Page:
As global, broad-based climate change projections have become more useful, effectively managing the vast accompanying volumes of data represents a major challenge for the computational scientists who support the projections. In the area of understanding and predicting climate change and extreme weather events, advanced tools are required to securely store, manage, access, analyze, visualize, and process enormous and distributed data sets. This “big data” challenge is being met with the Earth System Grid Federation (ESGF), an international collaboration led by LLNL. Designed and maintained by dozens of American, European, Asian, and Australian research institutions, ESGF now powers most global climate change research, notably assessments by the International Panel on Climate Change.
ESGF combines grid-based computing with a distributed architecture, keeping participating members sovereign while simultaneously linking them together. To achieve that, ESGF developers created a unique system of nodes that requires very little explicit coordination while still providing a robust “data space” for storage and computation. The newest iteration of ESGF offers an immense, computerized climate database that standardizes and organizes observational and simulation data from 21 countries, allowing scientists to compare models against actual observations. A rich set of climate analysis tools is available to help manipulate the data.
ESGF allows teams to work in highly distributed research environments, using unique scientific instruments, exascale-class computers, and extreme amounts of data. Users can access ESGF data using Web browsers, scripts, and client applications. A key to ESGF’s success is its ability to effectively produce, validate, and analyze research results collaboratively, so that, for example, new results generated by one team member are immediately accessible to the rest of the team, who can annotate, comment on, and otherwise interact with those results.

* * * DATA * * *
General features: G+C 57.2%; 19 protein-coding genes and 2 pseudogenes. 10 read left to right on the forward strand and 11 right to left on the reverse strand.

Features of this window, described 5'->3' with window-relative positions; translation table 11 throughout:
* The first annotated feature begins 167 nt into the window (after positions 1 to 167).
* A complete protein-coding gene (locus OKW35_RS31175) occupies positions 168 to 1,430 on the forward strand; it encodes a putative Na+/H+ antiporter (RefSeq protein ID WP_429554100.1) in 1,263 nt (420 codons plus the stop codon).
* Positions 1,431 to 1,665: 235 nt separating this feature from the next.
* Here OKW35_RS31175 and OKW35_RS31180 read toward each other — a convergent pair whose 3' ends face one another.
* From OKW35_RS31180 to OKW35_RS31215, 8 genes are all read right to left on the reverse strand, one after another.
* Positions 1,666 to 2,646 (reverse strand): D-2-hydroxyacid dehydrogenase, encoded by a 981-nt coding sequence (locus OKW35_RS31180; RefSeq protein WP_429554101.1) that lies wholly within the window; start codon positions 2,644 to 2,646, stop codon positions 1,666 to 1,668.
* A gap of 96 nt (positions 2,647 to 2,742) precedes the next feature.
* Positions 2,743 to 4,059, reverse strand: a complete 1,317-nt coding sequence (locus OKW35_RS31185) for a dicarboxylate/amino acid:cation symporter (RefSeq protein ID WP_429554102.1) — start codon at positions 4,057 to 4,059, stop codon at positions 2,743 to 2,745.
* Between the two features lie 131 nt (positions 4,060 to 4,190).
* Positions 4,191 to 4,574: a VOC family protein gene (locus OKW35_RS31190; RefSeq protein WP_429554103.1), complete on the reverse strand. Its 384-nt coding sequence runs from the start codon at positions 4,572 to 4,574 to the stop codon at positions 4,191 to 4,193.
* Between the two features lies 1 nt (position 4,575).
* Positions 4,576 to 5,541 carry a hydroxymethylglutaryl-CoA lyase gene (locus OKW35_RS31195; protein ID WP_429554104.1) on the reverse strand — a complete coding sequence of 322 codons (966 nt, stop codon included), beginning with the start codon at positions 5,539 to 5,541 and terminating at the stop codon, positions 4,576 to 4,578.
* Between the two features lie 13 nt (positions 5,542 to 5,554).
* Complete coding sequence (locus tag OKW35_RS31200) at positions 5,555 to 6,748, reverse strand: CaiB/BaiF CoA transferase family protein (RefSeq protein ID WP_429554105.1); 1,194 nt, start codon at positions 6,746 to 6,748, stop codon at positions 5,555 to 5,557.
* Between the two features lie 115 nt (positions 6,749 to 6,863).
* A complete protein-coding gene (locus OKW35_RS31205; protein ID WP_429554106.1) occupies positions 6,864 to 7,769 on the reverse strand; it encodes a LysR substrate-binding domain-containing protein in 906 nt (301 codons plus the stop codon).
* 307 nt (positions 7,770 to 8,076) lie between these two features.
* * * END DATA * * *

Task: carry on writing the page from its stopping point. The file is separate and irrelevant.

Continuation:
The ESGF peer-to-peer architecture is based on a dynamic system of nodes—independently administered yet united by common protocols and interfaces—that interact on an equal basis and offer a broad range of user and data services, depending on how each is set up. Data are published, stored, and served from dozens of nodes around the globe, yet they are searchable and accessible as if they were stored in a single global archive. Metadata shared among projects help fully integrate the repository of data and components for usability and interoperability. ESGF also promotes standard conventions for data transformation, quality control, and data validation across processes and projects.
ESGF is designed to remain robust even as data volumes continue to grow exponentially. Currently, 25,000 users (researchers and nonresearchers) from 2,700 sites on six continents are sharing data through ESGF. More than 2 petabytes of data have been downloaded to the climate community through ESGF, making it one of the most complex, successful big data systems in existence.
For more information, contact Dean N. Williams.
Dealing with Data Overload in the Scientific Realm, Science & Technology Review, January 2013